- Singer, songwriter, keyboardist, and producer
- Perfomed with Steely Dan and The Doobie Brothers prior to a solo career
- Hit songs include "I Keep Forgettin' (Every Time You're Near)," "I Gotta Try," "Sweet Freedom," and "On My Own"
- Has won 5 Grammy awards
Over the course of his career, Michael McDonald has maintained incredible popularity and has been awarded numerous accolades and honors in both personal and professional arenas. He has won multiple Grammys and earned innumerable chart successes and sales feats, yet all the while McDonald remains the artist's artist and an enduring presence in popular music.
In 1975 Michael McDonald began a long association with Steely Dan, adding his unique timbre to songs like "Peg" and "Time Out of Mind," and touring with the band, singing backup as well as playing keyboards onstage. One year after the release of Steely Dan's Katy Lied, Michael got a call from The Doobie Brothers to join them on the road and by 1977 McDonald was welcomed into The Doobie Brothers as a full member.
In the years that followed, McDonald and the Doobie Brothers enjoyed tremendous commercial and creative success. Their sound evolved from guitar-driven rock to a sultry, tight R&B feel, with McDonald writing and singing lead on "Takin' It to the Streets," "What a Fool Believes," "Minute by Minute," and other signature songs.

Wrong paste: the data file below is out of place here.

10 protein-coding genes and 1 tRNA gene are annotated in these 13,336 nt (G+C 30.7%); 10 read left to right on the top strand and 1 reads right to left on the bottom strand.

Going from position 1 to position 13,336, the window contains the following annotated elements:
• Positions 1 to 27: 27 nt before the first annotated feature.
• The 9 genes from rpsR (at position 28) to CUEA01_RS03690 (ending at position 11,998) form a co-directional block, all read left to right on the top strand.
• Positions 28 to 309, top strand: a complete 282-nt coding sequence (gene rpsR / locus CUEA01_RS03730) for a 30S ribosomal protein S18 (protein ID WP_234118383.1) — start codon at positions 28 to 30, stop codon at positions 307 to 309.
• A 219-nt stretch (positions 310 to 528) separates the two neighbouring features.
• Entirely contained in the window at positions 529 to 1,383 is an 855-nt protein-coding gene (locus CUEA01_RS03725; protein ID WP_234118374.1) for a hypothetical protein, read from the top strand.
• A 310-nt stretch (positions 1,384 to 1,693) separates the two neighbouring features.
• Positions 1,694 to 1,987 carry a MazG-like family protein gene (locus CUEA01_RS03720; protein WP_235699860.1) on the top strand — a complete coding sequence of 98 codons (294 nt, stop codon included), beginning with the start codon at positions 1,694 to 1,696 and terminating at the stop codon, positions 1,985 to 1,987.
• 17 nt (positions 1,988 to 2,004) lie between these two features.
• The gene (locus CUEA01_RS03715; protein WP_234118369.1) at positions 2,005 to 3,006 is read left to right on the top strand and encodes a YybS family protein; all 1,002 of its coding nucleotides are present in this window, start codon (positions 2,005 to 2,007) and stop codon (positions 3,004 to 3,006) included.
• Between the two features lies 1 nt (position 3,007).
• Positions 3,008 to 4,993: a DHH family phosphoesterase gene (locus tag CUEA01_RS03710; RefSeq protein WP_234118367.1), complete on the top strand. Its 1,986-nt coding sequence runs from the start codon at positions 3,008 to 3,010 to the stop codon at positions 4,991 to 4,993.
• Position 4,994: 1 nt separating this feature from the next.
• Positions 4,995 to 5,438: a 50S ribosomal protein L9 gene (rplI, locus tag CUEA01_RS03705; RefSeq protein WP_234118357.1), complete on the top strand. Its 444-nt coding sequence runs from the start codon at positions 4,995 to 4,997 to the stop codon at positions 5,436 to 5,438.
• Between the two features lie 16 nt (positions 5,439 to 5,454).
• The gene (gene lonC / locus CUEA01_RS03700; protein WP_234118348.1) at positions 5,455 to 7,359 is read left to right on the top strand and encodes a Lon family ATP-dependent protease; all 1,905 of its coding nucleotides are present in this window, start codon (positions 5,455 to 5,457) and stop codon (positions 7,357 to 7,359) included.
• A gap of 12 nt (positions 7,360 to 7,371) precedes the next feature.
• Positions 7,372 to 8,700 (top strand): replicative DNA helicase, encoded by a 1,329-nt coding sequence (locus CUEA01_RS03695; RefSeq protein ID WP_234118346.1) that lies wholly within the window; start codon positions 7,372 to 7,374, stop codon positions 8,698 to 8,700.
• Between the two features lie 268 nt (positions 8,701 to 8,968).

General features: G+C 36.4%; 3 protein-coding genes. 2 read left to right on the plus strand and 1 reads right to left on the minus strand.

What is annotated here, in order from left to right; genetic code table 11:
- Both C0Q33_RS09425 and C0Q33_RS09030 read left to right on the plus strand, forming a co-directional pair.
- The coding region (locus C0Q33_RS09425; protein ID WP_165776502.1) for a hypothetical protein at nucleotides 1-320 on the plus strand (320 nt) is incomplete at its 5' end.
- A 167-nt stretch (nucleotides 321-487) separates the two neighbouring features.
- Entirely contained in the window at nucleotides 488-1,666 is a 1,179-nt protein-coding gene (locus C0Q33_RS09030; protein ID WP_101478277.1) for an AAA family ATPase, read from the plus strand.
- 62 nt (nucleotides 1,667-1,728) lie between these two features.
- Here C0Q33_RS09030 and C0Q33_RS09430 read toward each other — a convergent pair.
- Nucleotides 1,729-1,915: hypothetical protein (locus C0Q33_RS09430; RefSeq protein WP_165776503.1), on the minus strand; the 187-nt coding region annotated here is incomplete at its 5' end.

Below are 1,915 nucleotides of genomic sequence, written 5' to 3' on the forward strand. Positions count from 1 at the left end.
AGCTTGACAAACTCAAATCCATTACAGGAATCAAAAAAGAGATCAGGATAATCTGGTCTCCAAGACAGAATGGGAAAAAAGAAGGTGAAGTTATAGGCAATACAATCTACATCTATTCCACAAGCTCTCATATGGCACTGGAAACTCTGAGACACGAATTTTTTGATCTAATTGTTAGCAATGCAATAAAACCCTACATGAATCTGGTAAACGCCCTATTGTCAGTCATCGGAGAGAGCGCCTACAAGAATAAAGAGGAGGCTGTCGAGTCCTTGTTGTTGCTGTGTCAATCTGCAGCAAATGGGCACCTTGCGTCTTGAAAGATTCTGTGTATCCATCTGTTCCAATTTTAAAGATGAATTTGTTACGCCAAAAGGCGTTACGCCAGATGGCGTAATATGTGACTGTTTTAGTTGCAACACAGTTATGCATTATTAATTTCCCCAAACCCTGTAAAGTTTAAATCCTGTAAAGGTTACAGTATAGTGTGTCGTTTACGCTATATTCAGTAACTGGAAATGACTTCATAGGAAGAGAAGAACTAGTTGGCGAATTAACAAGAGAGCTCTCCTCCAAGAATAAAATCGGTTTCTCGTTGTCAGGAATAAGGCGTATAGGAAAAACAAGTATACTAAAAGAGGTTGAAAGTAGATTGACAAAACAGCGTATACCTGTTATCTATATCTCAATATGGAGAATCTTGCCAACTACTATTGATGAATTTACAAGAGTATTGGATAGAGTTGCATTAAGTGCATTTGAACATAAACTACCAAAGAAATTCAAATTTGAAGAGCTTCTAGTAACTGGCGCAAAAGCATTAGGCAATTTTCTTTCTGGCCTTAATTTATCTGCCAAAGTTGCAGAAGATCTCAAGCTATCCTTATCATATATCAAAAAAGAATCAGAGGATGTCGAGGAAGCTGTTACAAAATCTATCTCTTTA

In the meantime, McDonald began to build his own career. Since the 1982 release of If That's What It Takes, he has completed a series of solo projects, each distinguished by its high production value, well-crafted songs and sultry, full-throated vocals. The success of his singles speaks for itself: "Yah Mo B There," with James Ingram, won a Grammy award in 1984, "Sweet Freedom" was used as the theme for the film Running Scared, "On My Own," with Patti LaBelle, reached No. 1 on the Pop and R&B charts and No. 3 on the AC charts in March of 1986. And "I Keep Forgettin' (Every Time You're Near)" reached the top 5 on the Pop charts and the top 10 on both the R&B and AC charts.
In 2003, Michael paid tribute to the music that inspired him by releasing his album titled Motown which went on to earn a platinum sales certification, as well as two Grammy nominations. He followed it up by releasing Motown 2 in 2004, which debuted at No. 9 on the Billboard Top Ten and No. 8 on Billboard's Hip-hop and R&B chart.
Warner Brothers celebrated McDonald's career in August 2005 with, Michael McDonald: The Ultimate Collection, which highlights the wide breadth of his career from his days with The Doobie Brothers to his solo hits.
McDonald hasn't slowed down, continuing to release albums and compilations with other artists. In 2010, McDonald teamed up with Donald Fagen and Boz Scaggs to form The Dukes of September, and went on to tour as a band in 2012.
Inducted to the Music City Walk of Fame on November 9, 2008.